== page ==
I am doing a restoration on a 1955 Cadillac Eldorado convertible with a 331 cu. in. motor equipped with two Rochester 4GC carbs. Someone rebuilt the motor a few years ago and removed the choke stove pipes. I have an original Cadillac shop manual for the car but there is no picture showing the choke stove connected to the carburetors. However, the manual clearly states that exhaust heat is used to open the chokes by applying vacuum to the bimetal housing and drawing heated air through a nipple on the bottom of the housing. My recollection is that GM used a couple of different choke stove systems in the 50?s and 60?s to provide heat to the bimetal contained in the choke housing. One was to take it directly off the exhaust manifold and the other was to extract it from the intake manifold crossover (Pontiac?s maybe?). I can?t tell by looking at the manifolds which system was used. There is no heat riser valve sandwiched between the exhaust manifold and exhaust pipe which could have suggested that hot gases were directed to the intake crossover (I can see the crossover runner in the intake manifold), but the exhaust system was replaced and it is possible that the shop didn?t replace the often troublesome heat riser valve. The presence of a crossover tells me that there probably should be a heat riser valve regardless of whether or not the chokes were tied to the crossover because its one of its functions was to warm the carburetor base during cold starts. Furthermore, unused fittings on the intake manifold read a strong vacuum as does the nipple on the bimetal housing (the source of vacuum to the housing are internal passages in the Rochester 4GC). The exhaust manifold on the right side (passenger side) has a block off plate situated on top just before the exit flange. It?s possible that the exhaust manifold was replaced with one from a manual choke / non-Eldorado that didn?t require a choke stove. I?m wondering if a choke stove fit into the area of the block-off plate in the exhaust manifold. I can?t find any pictures on the web or in the shop manual that would help. Does anyone recall how this car?s choke stove was configured?
For such an unusual question you’ll have more luck at a classic Caddy forum:
Thanks for the tip! What a relief - I thought everyone but me knew how the '55 Caddy Eldorado choke stove worked
I believe there was a flared metal tube that screwed on to the threaded nipple on the choke housing. at the other end of that tube was a flange that bolted over a recess in the intake manifold (Some older actually had the tube pass through the exaust manifold sort of like a heat exchanger) warm air from that recess went up the tube relaxing a bi-metal coil so that vacuum from the choke housings internal passage from the carb. body could actually “pull off” the choke. This vacuum will also pull warm air up the stove pipe.
Try these sites:
Good advice. All I know is the one on my 59 Pontiac was a real pain and never did work right. I should have done what the mechanic told me to do and put a manual choke on it and life would have been a lot simpler.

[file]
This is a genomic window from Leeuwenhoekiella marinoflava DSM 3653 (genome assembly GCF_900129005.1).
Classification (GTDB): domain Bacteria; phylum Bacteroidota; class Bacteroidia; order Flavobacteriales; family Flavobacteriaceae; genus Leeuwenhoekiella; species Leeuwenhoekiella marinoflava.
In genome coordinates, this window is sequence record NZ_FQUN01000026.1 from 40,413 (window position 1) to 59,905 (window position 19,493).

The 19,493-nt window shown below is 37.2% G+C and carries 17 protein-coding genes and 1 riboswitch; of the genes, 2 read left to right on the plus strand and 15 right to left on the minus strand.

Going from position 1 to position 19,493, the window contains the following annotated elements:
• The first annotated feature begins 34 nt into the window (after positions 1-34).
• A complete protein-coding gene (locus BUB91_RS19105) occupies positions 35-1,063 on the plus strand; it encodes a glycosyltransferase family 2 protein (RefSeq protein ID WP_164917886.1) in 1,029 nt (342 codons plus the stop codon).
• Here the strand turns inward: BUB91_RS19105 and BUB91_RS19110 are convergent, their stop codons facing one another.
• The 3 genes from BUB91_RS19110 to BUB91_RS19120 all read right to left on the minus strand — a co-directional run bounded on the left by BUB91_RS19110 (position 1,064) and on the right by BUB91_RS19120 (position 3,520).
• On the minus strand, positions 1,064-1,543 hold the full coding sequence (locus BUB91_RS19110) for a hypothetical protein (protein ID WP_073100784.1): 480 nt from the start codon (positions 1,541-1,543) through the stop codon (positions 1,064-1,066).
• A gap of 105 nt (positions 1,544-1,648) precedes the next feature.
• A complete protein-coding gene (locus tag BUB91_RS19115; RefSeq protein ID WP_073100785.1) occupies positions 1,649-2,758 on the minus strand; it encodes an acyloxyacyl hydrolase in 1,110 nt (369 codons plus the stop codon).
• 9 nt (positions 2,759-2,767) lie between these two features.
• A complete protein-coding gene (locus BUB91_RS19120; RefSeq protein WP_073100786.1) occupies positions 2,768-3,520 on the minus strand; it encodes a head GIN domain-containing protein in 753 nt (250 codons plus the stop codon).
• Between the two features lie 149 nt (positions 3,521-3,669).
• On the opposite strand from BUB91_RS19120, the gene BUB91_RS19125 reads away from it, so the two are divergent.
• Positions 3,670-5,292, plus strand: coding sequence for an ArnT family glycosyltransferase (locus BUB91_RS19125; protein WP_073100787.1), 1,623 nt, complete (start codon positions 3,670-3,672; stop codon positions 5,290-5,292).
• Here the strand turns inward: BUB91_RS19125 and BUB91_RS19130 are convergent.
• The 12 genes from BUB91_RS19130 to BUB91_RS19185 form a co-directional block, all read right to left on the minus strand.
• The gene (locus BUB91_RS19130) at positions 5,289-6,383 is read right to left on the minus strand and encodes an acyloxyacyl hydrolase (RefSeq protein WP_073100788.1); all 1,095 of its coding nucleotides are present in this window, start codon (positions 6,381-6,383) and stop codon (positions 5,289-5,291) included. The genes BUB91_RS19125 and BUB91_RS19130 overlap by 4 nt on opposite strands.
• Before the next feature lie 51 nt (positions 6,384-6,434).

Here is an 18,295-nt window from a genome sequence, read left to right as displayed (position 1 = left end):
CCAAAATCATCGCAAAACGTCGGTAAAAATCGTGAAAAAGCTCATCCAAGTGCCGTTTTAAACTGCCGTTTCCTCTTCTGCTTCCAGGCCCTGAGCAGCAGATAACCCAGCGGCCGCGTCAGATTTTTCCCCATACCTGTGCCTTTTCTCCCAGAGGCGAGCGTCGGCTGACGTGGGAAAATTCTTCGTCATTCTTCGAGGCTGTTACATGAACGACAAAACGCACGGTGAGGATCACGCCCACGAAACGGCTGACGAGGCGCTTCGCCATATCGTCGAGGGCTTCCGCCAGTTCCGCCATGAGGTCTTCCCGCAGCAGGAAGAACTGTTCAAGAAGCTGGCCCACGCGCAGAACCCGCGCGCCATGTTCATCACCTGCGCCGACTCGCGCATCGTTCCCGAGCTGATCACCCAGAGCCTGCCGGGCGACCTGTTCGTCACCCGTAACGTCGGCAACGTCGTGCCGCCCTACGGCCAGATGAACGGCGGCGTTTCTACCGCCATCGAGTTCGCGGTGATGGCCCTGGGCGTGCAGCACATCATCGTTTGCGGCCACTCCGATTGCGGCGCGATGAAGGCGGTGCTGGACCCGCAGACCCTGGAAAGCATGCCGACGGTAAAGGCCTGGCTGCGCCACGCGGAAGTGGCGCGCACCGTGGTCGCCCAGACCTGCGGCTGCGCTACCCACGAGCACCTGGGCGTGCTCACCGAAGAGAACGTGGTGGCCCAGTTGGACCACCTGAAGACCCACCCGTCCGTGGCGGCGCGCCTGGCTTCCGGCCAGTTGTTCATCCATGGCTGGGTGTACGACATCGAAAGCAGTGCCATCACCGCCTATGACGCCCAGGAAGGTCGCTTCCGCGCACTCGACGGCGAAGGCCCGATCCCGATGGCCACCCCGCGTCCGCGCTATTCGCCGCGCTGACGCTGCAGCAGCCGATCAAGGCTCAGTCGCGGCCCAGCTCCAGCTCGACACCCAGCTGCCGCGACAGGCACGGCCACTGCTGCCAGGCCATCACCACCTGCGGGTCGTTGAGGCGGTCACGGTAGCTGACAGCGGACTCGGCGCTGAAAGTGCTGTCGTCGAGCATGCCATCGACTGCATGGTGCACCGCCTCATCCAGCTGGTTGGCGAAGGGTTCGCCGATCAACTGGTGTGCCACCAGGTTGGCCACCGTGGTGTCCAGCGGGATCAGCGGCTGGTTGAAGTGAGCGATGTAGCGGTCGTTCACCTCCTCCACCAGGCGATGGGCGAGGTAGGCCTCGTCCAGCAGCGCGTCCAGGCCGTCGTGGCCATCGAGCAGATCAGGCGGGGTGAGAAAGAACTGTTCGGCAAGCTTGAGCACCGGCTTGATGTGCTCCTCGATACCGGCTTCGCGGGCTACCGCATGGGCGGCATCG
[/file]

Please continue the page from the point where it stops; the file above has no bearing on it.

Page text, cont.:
Thanks for all the links PvtPublic. They were great and added more information. I’ve searched the web for hours and hours and have read lots and lots but still can’t find a picture of the passenger side of an assembled 1955 Eldorado motor. As the saying goes, “a picture is worth a thousand words”. All the text at hobbyist sites, and even the Cadillac service manual, explains how the choke system functions, but none describe the location of the heat exchanger used for the choke stove. I found it interesting that one of your links stated that the heat riser in the '55 was only used for only one year and is very hard to find. That explains the absence of it in the car I am restoring. The shop that did the replacement exhaust system must have given up and deleted it. There isn’t a place on the intake where a flanged heat exchanger would fit. I’ve seen repro’s of that type and it definitely wouldn’t fit the '55 Caddy (mid-60’s Pontiac used them too). Based on your recollection that some cars used a heat exchanger in the exhaust manifold, I’m becoming increasingly convinced that one might have fit where the block-off plate is situated in this Caddy’s exhaust manifold. It would be pretty simple to fabricate one if that is the case, but it would lose its stock appearance. I’d still like to find a picture of the passenger side of the Elky motor so I can see the routing of the heat pipe to be sure. Thanks again for all your help!
I bet only ONE CARB had a working choke, and that the stove is in the passenger side exhaust manifold. The steel tube connecting the carb choke housing to the manifold stove would have been covered with fiberglass or asbestos insulation. There is a vacuum choke pull-off built into the back of the choke housing.
The cover on the choke stove was a tin stamping and they rusted out quickly, rendering the choke useless…You will have to fabricate a heavier one to replace the block-off plate someone made for yours, which does nothing…